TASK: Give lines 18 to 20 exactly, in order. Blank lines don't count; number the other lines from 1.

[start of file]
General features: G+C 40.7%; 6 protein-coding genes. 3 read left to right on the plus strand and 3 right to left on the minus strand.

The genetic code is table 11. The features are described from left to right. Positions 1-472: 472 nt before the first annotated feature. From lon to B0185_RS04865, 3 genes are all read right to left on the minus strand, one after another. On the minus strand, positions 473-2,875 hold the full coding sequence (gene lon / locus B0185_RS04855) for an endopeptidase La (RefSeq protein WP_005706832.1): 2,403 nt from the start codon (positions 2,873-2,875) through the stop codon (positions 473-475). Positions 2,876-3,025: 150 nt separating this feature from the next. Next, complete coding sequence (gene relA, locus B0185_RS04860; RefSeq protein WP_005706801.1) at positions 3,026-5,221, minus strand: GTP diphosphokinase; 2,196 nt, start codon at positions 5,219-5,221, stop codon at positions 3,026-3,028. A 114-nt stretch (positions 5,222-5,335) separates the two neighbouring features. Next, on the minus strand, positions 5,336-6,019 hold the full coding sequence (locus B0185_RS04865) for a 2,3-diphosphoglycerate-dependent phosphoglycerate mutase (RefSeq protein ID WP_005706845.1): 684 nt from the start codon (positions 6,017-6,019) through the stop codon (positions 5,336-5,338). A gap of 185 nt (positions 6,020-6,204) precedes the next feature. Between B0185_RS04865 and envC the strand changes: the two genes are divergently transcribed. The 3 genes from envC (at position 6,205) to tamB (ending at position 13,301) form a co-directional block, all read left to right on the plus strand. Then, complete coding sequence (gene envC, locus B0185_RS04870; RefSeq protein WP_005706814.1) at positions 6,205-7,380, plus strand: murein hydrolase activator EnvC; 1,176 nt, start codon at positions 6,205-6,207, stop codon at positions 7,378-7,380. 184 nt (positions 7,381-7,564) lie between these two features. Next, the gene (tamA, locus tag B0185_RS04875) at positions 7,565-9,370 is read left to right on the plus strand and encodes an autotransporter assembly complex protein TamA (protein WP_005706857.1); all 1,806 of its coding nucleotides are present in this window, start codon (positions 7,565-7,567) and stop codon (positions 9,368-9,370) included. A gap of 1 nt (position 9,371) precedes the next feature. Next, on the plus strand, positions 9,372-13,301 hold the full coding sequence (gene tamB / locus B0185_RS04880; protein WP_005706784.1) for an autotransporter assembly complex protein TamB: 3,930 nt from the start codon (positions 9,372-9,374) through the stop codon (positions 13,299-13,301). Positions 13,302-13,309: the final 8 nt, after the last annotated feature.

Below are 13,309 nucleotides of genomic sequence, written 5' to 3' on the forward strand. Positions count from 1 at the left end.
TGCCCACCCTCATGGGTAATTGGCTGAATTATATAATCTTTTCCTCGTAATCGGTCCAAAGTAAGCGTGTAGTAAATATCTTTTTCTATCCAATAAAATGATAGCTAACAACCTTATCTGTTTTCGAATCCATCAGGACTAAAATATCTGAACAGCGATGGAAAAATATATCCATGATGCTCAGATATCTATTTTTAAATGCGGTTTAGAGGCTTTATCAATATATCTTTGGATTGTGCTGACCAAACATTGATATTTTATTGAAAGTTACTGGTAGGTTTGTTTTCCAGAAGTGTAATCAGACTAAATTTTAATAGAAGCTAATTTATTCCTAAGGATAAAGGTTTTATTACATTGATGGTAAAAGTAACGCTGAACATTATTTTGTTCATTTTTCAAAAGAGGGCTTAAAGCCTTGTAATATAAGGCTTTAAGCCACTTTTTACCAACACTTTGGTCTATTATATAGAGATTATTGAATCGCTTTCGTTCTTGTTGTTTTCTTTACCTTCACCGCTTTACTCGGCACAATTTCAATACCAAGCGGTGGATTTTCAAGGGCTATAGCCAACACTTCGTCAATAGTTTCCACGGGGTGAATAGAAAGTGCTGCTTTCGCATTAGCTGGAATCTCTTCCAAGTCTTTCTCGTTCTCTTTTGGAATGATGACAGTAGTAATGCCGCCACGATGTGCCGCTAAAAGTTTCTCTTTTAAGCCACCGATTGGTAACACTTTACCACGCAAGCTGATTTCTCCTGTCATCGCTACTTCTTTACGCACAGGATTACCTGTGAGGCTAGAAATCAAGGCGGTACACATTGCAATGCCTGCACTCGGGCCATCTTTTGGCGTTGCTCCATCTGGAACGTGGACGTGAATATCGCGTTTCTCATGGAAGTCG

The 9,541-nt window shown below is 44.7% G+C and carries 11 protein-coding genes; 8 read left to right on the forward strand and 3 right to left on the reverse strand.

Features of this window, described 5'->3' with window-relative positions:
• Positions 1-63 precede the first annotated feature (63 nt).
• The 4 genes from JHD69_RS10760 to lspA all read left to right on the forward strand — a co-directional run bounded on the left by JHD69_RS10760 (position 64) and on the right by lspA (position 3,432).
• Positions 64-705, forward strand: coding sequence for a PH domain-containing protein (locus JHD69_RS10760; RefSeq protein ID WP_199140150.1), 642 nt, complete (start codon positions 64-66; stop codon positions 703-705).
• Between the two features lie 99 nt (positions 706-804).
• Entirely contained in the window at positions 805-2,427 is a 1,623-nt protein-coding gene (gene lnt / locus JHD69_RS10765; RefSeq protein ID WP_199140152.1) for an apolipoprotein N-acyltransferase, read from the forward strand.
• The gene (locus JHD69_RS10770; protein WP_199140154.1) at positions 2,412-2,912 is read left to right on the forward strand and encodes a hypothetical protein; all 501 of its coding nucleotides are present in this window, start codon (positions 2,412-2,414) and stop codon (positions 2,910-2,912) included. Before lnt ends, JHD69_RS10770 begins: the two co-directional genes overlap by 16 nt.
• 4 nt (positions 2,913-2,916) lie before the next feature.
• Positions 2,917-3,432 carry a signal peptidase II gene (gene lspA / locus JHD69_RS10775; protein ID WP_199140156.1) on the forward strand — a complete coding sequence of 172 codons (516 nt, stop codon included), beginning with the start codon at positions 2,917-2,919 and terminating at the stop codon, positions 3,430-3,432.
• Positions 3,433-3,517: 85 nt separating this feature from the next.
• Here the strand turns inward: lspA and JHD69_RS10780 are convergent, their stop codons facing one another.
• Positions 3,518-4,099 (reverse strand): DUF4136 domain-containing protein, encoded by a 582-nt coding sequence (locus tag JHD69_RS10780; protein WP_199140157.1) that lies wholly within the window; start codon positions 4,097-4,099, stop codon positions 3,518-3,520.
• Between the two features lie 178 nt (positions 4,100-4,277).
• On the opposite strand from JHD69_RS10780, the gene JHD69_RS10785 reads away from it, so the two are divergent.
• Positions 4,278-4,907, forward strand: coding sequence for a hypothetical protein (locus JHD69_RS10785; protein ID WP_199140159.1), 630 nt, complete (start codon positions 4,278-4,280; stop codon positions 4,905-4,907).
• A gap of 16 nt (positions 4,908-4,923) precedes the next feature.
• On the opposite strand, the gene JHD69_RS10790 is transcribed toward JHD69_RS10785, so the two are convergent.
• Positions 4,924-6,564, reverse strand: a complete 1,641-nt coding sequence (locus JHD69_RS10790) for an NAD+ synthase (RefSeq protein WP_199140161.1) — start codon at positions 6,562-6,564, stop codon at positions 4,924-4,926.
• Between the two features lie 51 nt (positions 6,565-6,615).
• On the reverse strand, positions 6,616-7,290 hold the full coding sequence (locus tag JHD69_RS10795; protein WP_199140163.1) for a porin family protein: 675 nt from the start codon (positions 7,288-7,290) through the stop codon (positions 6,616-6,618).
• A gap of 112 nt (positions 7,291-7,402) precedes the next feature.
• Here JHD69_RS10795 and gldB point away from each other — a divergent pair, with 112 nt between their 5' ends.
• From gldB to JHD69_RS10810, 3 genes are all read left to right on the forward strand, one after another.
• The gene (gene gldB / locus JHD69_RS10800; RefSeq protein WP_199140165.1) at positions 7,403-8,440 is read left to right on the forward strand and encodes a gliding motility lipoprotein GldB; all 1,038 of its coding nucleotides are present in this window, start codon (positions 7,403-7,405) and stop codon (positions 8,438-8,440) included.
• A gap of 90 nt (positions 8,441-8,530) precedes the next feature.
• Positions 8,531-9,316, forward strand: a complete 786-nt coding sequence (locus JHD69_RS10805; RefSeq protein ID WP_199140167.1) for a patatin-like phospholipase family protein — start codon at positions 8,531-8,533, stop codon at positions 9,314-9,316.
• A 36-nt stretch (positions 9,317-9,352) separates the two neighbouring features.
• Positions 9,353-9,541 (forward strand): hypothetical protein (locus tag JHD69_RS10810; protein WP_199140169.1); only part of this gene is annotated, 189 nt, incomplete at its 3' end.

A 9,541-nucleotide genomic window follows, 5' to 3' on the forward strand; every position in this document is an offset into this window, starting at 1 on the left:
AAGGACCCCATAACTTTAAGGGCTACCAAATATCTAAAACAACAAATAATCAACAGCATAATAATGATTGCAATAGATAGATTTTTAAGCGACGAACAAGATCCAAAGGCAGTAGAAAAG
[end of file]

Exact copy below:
• Between the two features lie 178 nt (positions 4,100-4,277).
• On the opposite strand from JHD69_RS10780, the gene JHD69_RS10785 reads away from it, so the two are divergent.
• Positions 4,278-4,907, forward strand: coding sequence for a hypothetical protein (locus JHD69_RS10785; protein ID WP_199140159.1), 630 nt, complete (start codon positions 4,278-4,280; stop codon positions 4,905-4,907).